Wednesday, August 31, 2011

Hurricane Hype Continued

First, the idiotic statement:

I find it extraordinary that so many political leaders won’t actually talk about the relationship between climate change, fossil fuels, our continuing irrational exuberance about burning fossil fuels, in light of these storm patterns that we’ve been experiencing. Listen, since I’ve been sworn in as governor just seven months ago, I have dealt with—this is the second major disaster as a result of storms. We had storms this spring that flooded our downtowns and put us through many of the same exercises that we’re going through right now. We didn’t used to get weather patterns like this in Vermont. We didn’t get tropical storms. We didn’t get flash flooding. It wasn’t—you know, our storm patterns weren’t like Costa Rica; they were like Vermont.

That is from noted weather expert Vermont Gov. Pete Shumlin.

The only trouble is he is wrong. Way wrong. Way way way wrong. Way way way "My name is Pete Shumlin, I'm a moron and I don't know what I'm talking about" wrong.

Table 1: Tropical Remnants that Made Landfall In/Proximate to Vermont

Name Year Month, Day
[unnamed] 1927 November 3
Great New England 1938 September 21
#2 1949 August 29–30
Hurricane Baker 1952 September 1–2
Hurricane Carol 1954 August 31
Tropical Storm Brenda 1960 July 30
Hurricane Donna 1960 September 12
Tropical Storm Doria 1971 August 28
Hurricane Belle 1976 August 9–10
Hurricane David 1979 September 6–7
Hurricane Frederic 1979 September 14
Hurricane Gloria 1985 September 27
Tropical Storm Chris 1988 August 29
Hurricane Hugo 1989 September 22–23
Hurricane Bob 1991 August 19
Hurricane Opal 1995 October 5–6
Hurricane Bertha 1996 July 13
Hurricane Fran 1996 September 8–9

Shumlin was born in 1956, so Irene's remnants would be the 14th to have hit the state while Shumlin was around to see it.

"Never" sure ain't what it used to be.

Saturday, August 27, 2011

"Once In A Lifetime Storm"

The morons are out in force today: How Global Warming Is Making Hurricane Irene Worse

Hurricane Irene is bearing down on the Outer Banks of North Carolina as a Category Two storm, and is expected to track a path of destruction up the densely populated Atlantic coast....

Global warming pollution is far from the only reason that Hurricane Irene shouldn’t be thought of as a “natural” disaster. Much of the devastating potential of Hurricane Irene will be a consequence of past decisions about land use, construction and coastal preservation, mitigated by the brave work of public servants under attack by Tea Party conservatives. Even as we have polluted the climate to increase the threat from Atlantic storms, we have overbuilt the increasingly vulnerable coasts. Although Irene is being described as a “once in a lifetime” threat, the weight of the evidence indicates that this storm is merely a harbinger of our dangerous future.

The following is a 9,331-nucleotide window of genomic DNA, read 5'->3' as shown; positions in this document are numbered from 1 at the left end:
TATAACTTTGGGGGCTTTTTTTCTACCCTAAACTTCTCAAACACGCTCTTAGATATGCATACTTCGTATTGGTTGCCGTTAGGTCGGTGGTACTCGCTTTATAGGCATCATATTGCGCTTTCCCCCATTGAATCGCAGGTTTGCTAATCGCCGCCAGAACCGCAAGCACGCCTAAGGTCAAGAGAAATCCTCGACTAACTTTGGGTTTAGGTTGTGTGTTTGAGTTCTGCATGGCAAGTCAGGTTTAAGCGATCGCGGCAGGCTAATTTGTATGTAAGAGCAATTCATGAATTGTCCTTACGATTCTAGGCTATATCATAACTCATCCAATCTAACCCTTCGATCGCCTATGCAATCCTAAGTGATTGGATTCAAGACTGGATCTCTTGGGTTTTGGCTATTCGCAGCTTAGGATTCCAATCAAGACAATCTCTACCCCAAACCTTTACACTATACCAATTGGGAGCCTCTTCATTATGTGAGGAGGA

Really, I wish the internet was a one strike and you are out kinda thing. Crap like this is so stupid on so many levels. In fact, it is too dumb to need to be fisked. It's self-fisking.

It's also anti-science. The only people working in the field of hurricanes that believe a global warming signal is detectable in the data are so far out of the mainstream that there is only one word for them: cranks. They are cranks because they will do anything to shoe-horn reality into their preferred personal ideological perspective.

As for Irene being a "once in a lifetime" storm, well, that could indeed be true... if you were a German Shepard that is. For those of us a little bit older, well, we have seen this sort of storm before. Just 15 years ago in fact:

This is Bertha, a storm from July 1996 which pretty closely follows the exact same track and intensity of Irene. If anything, Irene is a little weaker. The only difference between the two storms is the amount of "the world is ending" crapola we have to endure nowadays.

I do miss the saner days of the 90's.

Sunday, August 14, 2011

It's Decided: I'm Sitting Out 2012

Pawlenty Drops Out of Republican Race
Tim Pawlenty, the former governor of Minnesota, dropped his bid for the Republican nomination for president on Sunday morning, saying his disappointing performance in Iowa’s straw poll convinced him that his campaign had run its course.

Just hours after his third-place finish in Iowa, Mr. Pawlenty said on ABC’s “This Week” program that his message “didn’t get the kind of traction we needed and hoped for” in order to continue.

“There are a lot of other choices in the race,” he said. “The audience, so to speak, was looking for something different.”

This is too bad as Pawlenty was the only one worth looking at in this field. I've vetted the rest and came to the obvious conclusion: none of them is my cup o' tea.

I've no idea what I'll be blogging about next year, but it won't be the election.

Thursday, August 11, 2011

Justice Done.

This is a quick update on a case I noted here on The Iconic Midwest back in 2009: Pa. judge gets 28 years in 'kids for cash' case